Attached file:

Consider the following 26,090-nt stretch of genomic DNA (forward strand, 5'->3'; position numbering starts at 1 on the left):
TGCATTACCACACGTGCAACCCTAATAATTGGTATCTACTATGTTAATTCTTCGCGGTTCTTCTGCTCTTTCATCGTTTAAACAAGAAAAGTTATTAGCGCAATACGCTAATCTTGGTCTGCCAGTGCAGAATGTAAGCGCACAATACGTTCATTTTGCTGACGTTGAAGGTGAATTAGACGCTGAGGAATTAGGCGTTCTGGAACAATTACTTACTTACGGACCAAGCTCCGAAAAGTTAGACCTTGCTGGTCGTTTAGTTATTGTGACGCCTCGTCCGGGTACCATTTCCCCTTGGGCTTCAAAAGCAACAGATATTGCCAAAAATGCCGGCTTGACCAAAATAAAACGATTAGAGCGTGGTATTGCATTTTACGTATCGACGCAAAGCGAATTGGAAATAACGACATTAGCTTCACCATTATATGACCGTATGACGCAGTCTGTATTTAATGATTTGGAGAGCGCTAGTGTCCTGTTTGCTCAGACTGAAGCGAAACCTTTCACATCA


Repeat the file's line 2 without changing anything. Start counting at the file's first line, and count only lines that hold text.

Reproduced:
TGCATTACCACACGTGCAACCCTAATAATTGGTATCTACTATGTTAATTCTTCGCGGTTCTTCTGCTCTTTCATCGTTTAAACAAGAAAAGTTATTAGCGCAATACGCTAATCTTGGTCTGCCAGTGCAGAATGTAAGCGCACAATACGTTCATTTTGCTGACGTTGAAGGTGAATTAGACGCTGAGGAATTAGGCGTTCTGGAACAATTACTTACTTACGGACCAAGCTCCGAAAAGTTAGACCTTGCTGGTCGTTTAGTTATTGTGACGCCTCGTCCGGGTACCATTTCCCCTTGGGCTTCAAAAGCAACAGATATTGCCAAAAATGCCGGCTTGACCAAAATAAAACGATTAGAGCGTGGTATTGCATTTTACGTATCGACGCAAAGCGAATTGGAAATAACGACATTAGCTTCACCATTATATGACCGTATGACGCAGTCTGTATTTAATGATTTGGAGAGCGCTAGTGTCCTGTTTGCTCAGACTGAAGCGAAACCTTTCACATCA